Portrait of a woodworker
If you build things in wood, I know who you are
If you build things in wood, I know who you are.
First, you love tools. Your hands are drawn to them. You feel magic in their grip, a power that hints at their potential, their capability, their promise. They are old and atavistic, something real with smells from decades ago, these tools that you love.
You adore wood. It’s hard not to, because it’s so gorgeous and warm and malleable. It feels good in your hand. You can bend it, lay down beautiful, thin veneers of it, or shape it to a sensual form that is inviting and warm. It wears and weathers over time, becoming even more lovely as it is used. It is as essential to your being as the other elements.
You are a problem-solver. You like to figure things out for yourself, find your own solutions. It makes you feel good to come up with your own way of doing things, your own path to the conclusion.
You need to know where everything is in your world. Where is my hammer, my piece of wood, those screws I bought? You need a sense of control in a world that’s gone mad. So you create for yourself a shop space to work in, a bench to work on, an atmosphere that makes you feel good when you walk into it. A place where you know, roughly, where everything is.
You love getting to wear many hats—the sheer number and complexity of the tasks required to build a piece of furniture, from designer to lumber buyer to millwright to joiner to assembler to finisher. For each skill there is so much to know, to assimilate, to master.
And finally, you need to talk to yourself. The importance of this cannot be overlooked. You need to be alone so you can converse with yourself throughout the day. It may seem maniacal to others who see you chatting to yourself at the bench,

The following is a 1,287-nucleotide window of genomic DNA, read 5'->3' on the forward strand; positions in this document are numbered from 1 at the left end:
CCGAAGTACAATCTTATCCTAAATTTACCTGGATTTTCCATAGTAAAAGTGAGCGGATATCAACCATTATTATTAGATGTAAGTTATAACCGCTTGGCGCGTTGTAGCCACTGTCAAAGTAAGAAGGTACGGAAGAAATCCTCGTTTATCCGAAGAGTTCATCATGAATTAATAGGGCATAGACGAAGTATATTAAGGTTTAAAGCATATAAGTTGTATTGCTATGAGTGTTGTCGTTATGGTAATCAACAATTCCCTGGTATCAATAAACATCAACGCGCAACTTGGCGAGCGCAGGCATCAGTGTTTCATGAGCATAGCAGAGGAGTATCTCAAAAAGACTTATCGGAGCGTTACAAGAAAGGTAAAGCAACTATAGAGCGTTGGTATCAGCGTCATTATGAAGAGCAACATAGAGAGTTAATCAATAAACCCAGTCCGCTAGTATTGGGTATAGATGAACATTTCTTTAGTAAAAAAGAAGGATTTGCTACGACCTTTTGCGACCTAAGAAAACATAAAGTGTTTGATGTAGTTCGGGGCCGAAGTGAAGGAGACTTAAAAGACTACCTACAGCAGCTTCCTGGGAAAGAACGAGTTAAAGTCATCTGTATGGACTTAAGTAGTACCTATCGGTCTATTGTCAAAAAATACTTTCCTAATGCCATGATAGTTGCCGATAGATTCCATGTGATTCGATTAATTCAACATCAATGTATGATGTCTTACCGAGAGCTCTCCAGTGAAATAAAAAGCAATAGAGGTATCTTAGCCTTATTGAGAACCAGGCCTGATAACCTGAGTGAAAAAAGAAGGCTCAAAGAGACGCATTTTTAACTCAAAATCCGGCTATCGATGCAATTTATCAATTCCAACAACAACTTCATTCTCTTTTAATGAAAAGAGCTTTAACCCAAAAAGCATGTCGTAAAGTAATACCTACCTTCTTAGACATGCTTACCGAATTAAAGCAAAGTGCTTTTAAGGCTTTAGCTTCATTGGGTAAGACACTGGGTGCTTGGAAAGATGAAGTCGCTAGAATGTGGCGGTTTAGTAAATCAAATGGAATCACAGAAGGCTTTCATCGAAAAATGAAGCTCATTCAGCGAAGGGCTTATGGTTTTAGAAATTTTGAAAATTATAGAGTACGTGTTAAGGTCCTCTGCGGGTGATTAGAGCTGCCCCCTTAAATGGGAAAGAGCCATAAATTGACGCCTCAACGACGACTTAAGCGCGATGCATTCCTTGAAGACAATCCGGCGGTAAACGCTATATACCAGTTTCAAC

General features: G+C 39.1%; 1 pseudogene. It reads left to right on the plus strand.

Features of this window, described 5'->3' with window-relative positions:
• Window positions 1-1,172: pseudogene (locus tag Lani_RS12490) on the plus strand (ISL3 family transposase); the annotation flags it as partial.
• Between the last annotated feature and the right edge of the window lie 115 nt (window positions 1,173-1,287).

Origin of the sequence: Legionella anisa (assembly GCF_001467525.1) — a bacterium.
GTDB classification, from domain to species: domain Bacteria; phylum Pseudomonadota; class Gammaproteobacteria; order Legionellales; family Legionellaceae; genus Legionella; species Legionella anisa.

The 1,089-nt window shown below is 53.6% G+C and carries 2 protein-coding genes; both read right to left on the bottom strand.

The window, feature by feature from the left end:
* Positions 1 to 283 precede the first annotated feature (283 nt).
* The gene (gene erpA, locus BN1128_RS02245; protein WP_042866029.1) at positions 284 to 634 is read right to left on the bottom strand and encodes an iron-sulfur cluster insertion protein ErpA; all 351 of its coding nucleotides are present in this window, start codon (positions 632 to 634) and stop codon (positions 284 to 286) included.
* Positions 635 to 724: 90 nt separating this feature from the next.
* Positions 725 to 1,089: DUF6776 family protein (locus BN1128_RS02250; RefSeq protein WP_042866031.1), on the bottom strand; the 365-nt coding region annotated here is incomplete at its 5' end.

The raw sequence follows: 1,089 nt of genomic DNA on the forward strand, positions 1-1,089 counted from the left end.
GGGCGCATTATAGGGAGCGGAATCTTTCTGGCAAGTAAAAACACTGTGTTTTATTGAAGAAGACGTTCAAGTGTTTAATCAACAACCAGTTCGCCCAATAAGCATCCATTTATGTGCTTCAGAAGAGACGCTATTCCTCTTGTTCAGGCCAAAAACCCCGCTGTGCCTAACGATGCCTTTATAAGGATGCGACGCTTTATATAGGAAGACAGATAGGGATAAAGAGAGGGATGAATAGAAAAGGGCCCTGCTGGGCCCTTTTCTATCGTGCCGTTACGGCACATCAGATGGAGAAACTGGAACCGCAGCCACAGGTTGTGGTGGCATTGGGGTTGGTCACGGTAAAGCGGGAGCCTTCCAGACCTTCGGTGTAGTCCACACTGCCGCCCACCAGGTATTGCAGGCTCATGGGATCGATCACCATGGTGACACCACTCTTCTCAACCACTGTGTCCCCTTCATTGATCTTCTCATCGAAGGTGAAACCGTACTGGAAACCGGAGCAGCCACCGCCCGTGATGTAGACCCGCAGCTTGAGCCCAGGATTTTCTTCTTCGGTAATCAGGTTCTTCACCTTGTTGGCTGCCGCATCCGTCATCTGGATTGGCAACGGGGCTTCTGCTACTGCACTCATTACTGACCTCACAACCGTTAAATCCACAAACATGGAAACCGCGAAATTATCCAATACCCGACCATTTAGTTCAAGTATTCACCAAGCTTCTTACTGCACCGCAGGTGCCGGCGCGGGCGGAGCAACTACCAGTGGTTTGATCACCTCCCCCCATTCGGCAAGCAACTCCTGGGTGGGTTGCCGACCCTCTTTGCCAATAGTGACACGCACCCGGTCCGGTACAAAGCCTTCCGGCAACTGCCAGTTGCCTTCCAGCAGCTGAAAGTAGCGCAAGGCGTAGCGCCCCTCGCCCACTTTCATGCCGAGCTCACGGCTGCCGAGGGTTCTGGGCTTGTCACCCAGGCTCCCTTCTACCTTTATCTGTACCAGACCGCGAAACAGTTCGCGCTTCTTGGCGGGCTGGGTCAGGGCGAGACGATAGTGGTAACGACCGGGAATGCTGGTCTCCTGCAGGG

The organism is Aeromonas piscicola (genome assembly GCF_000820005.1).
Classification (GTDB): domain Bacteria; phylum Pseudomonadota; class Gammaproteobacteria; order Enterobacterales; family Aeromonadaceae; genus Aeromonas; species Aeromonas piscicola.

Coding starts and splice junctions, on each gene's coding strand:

but it’s crucial to your mental health. This is your
time spent conversing with your own history or working out the day’s issues, coming up with new designs or plans as you work on a project, working out a new way of being in this world. It might be
the best talk of the day, one where the call and response are logical, not insane like the world trying to blow itself up.
There you have it: the portrait of a woodworker. Lover of inanimate objects, puzzler, control-obsessed. Very close to the image of a person you wouldn’t sit next to on the bus—but let that go. Because a woodworker is also a stalwart, someone who can be depended upon to build you something beautiful.
Eventually. Patience is an important quality to have with one.
Gary Rogowski, director of the Northwest Woodworking Studio in Portland, Ore., is the author of Handmade: Creative focus in the age of distraction (Linden, 2017), from which this essay was adapted.
More on FineWoodworking.com:
- From the Bench: Our house of stories – #269–July/August 2018 Issue
- German-style hand tools: Try them! – If you pick up a Primus plane and give it the run of your bench for a while, you’ll soon be compelled to discover what else you’ve been missing
By Christopher Brodersen #268–May/June 2018 Issue
- Inheritance – When I got home and unpacked the tools at my workshop I discovered that some of them were marked “JFC”—my grandfather’s initials—while others carried a lone “C” on the casting
By Michael Cullen #267–Mar/Apr 2018 Issue